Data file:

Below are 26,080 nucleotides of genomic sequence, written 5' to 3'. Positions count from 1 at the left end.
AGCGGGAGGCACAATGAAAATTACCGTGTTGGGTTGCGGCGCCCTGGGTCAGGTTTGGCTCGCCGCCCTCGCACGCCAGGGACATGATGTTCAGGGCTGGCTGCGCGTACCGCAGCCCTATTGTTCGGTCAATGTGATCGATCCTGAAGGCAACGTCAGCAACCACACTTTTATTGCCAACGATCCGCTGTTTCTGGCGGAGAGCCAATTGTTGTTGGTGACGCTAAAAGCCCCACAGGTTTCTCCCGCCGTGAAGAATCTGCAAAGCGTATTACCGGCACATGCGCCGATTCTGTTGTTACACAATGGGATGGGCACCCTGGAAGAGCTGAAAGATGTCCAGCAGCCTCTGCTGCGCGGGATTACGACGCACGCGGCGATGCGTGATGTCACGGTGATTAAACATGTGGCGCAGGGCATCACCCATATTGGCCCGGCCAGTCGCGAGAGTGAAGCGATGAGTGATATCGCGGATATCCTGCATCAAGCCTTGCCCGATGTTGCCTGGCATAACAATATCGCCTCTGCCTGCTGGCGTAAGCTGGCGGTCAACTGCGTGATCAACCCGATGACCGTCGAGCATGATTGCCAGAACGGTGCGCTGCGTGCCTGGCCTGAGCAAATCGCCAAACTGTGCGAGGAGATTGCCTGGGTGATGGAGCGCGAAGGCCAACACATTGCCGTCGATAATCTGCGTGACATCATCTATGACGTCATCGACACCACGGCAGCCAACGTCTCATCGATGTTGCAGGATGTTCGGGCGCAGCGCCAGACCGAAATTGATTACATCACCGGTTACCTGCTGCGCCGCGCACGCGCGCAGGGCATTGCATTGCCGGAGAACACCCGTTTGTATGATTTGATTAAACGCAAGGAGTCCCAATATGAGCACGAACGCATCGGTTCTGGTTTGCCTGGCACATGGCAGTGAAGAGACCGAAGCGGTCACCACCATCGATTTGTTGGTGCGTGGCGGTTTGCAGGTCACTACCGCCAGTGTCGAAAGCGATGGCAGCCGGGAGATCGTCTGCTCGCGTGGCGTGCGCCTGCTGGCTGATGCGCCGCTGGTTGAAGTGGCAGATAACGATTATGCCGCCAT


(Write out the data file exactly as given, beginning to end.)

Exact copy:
Below are 26,080 nucleotides of genomic sequence, written 5' to 3'. Positions count from 1 at the left end.
AGCGGGAGGCACAATGAAAATTACCGTGTTGGGTTGCGGCGCCCTGGGTCAGGTTTGGCTCGCCGCCCTCGCACGCCAGGGACATGATGTTCAGGGCTGGCTGCGCGTACCGCAGCCCTATTGTTCGGTCAATGTGATCGATCCTGAAGGCAACGTCAGCAACCACACTTTTATTGCCAACGATCCGCTGTTTCTGGCGGAGAGCCAATTGTTGTTGGTGACGCTAAAAGCCCCACAGGTTTCTCCCGCCGTGAAGAATCTGCAAAGCGTATTACCGGCACATGCGCCGATTCTGTTGTTACACAATGGGATGGGCACCCTGGAAGAGCTGAAAGATGTCCAGCAGCCTCTGCTGCGCGGGATTACGACGCACGCGGCGATGCGTGATGTCACGGTGATTAAACATGTGGCGCAGGGCATCACCCATATTGGCCCGGCCAGTCGCGAGAGTGAAGCGATGAGTGATATCGCGGATATCCTGCATCAAGCCTTGCCCGATGTTGCCTGGCATAACAATATCGCCTCTGCCTGCTGGCGTAAGCTGGCGGTCAACTGCGTGATCAACCCGATGACCGTCGAGCATGATTGCCAGAACGGTGCGCTGCGTGCCTGGCCTGAGCAAATCGCCAAACTGTGCGAGGAGATTGCCTGGGTGATGGAGCGCGAAGGCCAACACATTGCCGTCGATAATCTGCGTGACATCATCTATGACGTCATCGACACCACGGCAGCCAACGTCTCATCGATGTTGCAGGATGTTCGGGCGCAGCGCCAGACCGAAATTGATTACATCACCGGTTACCTGCTGCGCCGCGCACGCGCGCAGGGCATTGCATTGCCGGAGAACACCCGTTTGTATGATTTGATTAAACGCAAGGAGTCCCAATATGAGCACGAACGCATCGGTTCTGGTTTGCCTGGCACATGGCAGTGAAGAGACCGAAGCGGTCACCACCATCGATTTGTTGGTGCGTGGCGGTTTGCAGGTCACTACCGCCAGTGTCGAAAGCGATGGCAGCCGGGAGATCGTCTGCTCGCGTGGCGTGCGCCTGCTGGCTGATGCGCCGCTGGTTGAAGTGGCAGATAACGATTATGCCGCCAT